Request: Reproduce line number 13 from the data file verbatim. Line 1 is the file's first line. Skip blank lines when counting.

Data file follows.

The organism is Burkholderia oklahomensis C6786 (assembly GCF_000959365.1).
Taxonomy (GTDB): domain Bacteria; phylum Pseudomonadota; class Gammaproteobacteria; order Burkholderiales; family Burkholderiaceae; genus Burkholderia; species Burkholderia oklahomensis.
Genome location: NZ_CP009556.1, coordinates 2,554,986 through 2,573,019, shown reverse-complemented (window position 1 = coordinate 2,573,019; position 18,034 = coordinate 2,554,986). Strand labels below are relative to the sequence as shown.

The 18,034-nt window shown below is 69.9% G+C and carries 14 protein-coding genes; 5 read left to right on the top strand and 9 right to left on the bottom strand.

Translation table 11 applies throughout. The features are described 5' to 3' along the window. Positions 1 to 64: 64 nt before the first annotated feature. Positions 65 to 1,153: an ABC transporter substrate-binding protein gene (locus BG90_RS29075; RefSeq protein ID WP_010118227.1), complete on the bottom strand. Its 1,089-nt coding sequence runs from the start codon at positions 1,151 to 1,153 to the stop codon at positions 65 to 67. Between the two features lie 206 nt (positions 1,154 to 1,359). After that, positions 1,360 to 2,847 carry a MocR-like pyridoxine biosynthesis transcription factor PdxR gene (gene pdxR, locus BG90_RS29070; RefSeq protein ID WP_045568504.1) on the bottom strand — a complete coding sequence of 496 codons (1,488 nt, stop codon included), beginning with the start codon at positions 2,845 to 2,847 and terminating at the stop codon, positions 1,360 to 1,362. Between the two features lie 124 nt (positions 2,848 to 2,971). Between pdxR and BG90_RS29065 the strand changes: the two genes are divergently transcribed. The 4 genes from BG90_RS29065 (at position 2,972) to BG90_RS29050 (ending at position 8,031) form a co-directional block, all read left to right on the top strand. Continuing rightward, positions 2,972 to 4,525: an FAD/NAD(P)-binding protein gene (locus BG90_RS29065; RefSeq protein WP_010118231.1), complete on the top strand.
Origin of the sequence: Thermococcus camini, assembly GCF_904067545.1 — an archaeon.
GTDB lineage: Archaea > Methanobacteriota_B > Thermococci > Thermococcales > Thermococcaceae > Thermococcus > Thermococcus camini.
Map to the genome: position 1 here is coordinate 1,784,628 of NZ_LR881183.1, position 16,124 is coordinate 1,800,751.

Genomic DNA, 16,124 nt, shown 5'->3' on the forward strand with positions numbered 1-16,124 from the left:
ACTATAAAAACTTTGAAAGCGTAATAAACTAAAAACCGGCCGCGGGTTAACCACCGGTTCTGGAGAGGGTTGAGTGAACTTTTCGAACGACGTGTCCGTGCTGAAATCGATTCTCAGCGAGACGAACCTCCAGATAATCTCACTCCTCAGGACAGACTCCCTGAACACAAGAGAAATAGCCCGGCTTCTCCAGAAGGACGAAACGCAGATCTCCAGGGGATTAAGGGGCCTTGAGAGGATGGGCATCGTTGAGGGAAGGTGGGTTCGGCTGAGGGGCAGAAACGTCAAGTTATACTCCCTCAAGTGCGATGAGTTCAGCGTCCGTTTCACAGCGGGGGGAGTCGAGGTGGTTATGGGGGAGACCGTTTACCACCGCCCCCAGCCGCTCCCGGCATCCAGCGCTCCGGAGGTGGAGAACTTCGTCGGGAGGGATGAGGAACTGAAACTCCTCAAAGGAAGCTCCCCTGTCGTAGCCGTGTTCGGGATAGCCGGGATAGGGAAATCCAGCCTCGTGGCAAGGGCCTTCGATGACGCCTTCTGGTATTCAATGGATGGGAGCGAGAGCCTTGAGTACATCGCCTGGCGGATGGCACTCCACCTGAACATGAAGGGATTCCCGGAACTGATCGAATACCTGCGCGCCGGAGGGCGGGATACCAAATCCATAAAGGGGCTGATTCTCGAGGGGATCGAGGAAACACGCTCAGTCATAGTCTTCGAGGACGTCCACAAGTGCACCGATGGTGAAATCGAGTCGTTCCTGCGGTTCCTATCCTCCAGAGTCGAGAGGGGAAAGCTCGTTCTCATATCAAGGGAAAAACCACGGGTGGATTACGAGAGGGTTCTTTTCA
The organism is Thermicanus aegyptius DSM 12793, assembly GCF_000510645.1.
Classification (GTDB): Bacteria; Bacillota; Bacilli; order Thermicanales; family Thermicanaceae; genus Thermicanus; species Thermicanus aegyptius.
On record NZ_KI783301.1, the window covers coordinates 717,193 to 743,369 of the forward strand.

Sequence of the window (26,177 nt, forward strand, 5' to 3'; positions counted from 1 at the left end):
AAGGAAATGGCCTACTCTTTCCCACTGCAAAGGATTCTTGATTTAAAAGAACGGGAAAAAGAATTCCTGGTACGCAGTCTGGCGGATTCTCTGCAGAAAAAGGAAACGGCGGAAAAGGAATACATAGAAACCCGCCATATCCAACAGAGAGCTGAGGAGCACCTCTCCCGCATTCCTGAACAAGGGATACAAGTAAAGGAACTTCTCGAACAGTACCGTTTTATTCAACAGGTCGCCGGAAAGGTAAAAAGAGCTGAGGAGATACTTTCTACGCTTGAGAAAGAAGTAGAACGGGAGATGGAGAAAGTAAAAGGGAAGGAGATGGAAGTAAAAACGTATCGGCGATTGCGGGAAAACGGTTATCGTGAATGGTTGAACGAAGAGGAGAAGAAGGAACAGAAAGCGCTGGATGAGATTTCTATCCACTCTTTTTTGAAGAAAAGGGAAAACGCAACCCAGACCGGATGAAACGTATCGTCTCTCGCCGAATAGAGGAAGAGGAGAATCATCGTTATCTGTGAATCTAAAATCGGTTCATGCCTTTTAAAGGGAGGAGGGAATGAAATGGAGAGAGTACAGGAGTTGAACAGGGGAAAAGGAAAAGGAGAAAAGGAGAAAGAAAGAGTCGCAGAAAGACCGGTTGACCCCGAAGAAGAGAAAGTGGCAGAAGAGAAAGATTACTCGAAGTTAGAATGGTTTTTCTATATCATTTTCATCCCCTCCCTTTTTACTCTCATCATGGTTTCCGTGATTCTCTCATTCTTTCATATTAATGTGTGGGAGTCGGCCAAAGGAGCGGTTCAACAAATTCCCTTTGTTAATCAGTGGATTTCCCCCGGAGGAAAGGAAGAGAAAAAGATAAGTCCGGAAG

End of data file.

On record NZ_KI783301.1, the window covers coordinates 717,193 to 743,369 of the forward strand.